You wouldn’t know it, but I’m a university professor. I mean, what with my habits of dress you wouldn’t recognize me. I wear tight jeans and radical tee shirts. But it bugs the shit out of me when the namby pamby LD students and those sightless ones enroll in my classes. I get up on my fictive high horse (named “Trigger” of course) and ride wildly around the campus big top snarling at deans and admissions flunkies. I can’t decide whether the disabled or the deans are more pitiable!

Chapter Five

O dear. I broke my coccyx at a garden party when I attempted to sit on a folding chair and it collapsed beneath me. You can’t imagine the pain I’m in. I’ll tell you all about it for another gin fizz.

Fast Virgin Train, Blindness, and the Talking Toilet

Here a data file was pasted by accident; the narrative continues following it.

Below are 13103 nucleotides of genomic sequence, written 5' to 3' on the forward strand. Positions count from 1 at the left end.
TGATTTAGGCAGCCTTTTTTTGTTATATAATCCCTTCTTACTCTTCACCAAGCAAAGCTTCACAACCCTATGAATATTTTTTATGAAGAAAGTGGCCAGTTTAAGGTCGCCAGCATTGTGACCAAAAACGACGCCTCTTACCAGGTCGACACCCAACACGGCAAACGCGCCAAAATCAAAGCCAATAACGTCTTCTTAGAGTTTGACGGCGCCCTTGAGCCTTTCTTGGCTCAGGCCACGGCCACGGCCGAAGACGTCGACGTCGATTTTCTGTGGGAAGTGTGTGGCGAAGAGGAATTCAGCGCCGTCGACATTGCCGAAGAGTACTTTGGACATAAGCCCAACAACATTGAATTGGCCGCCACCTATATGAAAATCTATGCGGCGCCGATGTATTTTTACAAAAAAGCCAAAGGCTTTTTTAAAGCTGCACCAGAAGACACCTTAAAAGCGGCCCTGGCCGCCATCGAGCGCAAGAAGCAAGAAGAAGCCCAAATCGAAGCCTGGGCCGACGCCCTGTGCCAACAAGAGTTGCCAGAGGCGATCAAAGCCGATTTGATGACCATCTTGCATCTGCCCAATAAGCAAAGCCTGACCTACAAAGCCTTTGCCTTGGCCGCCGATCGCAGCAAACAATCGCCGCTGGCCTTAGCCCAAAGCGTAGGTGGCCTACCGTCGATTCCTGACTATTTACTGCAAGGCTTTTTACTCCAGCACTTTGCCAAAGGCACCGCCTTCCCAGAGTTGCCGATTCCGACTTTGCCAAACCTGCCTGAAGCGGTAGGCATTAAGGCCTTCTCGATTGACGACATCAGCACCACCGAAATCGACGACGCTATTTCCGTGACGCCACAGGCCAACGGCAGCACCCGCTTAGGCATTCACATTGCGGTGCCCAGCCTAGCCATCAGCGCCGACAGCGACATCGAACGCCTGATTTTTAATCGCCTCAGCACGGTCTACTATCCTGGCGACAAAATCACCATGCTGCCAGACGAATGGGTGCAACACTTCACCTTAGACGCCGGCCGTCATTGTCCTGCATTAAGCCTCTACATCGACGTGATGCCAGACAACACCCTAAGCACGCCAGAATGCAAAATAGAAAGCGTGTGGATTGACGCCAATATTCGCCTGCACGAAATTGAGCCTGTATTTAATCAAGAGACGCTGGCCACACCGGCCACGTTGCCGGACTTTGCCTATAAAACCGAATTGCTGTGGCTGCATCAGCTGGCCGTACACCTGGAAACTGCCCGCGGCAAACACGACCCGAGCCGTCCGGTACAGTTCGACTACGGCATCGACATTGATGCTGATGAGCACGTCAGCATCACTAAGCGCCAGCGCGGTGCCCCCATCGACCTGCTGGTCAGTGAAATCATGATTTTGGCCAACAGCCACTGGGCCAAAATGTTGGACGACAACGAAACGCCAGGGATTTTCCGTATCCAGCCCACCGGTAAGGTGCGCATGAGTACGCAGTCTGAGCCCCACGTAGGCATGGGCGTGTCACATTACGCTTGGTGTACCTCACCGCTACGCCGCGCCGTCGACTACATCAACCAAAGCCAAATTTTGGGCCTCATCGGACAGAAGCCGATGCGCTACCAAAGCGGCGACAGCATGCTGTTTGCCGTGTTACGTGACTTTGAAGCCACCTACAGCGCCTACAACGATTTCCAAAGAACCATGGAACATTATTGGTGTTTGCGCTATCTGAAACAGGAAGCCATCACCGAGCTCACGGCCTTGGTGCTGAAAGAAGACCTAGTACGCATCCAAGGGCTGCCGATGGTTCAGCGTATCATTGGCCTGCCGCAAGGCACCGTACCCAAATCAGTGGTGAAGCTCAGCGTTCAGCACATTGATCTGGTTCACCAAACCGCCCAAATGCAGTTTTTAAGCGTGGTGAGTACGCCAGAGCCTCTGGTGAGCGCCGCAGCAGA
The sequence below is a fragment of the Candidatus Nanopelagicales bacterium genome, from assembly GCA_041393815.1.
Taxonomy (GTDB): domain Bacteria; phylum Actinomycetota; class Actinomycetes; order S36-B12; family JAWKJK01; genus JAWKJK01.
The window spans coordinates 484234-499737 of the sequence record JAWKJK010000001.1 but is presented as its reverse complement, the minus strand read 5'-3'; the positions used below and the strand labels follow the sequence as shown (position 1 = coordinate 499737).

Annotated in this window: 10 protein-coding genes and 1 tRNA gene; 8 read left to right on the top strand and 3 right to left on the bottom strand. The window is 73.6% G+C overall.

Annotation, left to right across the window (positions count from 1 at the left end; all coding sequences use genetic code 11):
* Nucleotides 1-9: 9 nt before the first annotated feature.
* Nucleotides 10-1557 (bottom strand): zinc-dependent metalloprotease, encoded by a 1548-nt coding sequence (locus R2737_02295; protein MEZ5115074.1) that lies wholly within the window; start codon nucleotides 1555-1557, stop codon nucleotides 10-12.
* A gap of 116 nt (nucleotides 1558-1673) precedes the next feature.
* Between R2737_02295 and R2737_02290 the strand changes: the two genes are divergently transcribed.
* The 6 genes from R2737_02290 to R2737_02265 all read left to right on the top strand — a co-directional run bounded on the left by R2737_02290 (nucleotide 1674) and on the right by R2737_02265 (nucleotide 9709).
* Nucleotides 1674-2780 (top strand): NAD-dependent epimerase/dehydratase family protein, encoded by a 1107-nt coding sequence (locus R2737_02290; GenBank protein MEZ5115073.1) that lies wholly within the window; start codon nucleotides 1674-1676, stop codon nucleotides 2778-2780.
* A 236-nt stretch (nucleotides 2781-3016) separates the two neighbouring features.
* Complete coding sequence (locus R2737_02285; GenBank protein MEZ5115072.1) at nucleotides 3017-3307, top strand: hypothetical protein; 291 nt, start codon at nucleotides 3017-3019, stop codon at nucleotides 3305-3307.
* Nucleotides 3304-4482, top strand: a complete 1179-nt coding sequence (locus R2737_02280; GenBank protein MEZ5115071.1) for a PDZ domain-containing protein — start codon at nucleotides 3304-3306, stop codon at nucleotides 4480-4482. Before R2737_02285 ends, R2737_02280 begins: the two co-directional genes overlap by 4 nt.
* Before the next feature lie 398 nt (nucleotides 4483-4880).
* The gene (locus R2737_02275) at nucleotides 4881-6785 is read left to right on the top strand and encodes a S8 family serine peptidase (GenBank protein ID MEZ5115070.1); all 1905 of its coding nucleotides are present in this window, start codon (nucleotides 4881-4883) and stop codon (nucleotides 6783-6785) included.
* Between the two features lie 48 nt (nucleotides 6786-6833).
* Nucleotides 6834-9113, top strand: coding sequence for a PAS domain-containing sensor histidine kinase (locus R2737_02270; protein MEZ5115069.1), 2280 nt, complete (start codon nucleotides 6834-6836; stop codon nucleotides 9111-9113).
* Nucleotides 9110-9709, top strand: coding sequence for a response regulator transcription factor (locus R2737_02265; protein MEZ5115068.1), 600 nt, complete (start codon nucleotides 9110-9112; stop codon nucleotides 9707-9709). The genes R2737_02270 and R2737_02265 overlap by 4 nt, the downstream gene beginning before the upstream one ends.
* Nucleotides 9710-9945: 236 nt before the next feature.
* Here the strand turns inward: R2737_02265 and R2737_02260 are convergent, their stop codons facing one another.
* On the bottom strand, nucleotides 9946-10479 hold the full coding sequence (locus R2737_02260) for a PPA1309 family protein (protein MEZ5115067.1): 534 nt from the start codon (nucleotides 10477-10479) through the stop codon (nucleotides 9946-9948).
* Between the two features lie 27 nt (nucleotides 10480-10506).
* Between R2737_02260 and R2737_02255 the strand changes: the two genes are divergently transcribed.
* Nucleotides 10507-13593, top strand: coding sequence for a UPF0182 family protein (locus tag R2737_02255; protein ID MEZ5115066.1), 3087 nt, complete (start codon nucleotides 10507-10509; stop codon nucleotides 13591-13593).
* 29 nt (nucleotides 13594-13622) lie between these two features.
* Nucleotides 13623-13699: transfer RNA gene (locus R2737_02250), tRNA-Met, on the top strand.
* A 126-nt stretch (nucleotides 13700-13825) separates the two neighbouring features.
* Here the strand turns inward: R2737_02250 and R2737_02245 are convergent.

If you’re blind and travel you know a good deal about the world of talking appliances which are designed by sighted people and are intended to help people with vision loss but are really rather goofy: elevators that announce “doors open” and the miserable voices of bank machines. But just this week I met the greatest talking device of them all: the speechifying toilet on the Virgin train from Liverpool to London.

Now the Virgin fast train talking toilet (hereafter known as the VF3T) wasn’t designed for blind people. She was created for morbidly depressed travelers. I call her “she” because I’ve been told her voice is that of a woman who won some kind of contest.

Imagine reading an advertisement: “Be the voice of the Talking Toilet!” and thinking it sounds like a great opportunity. You want to break into the big time, be a star of stage and screen. Surely you’ll work your way up from the crapper. (Whatever happened to being on the radio?)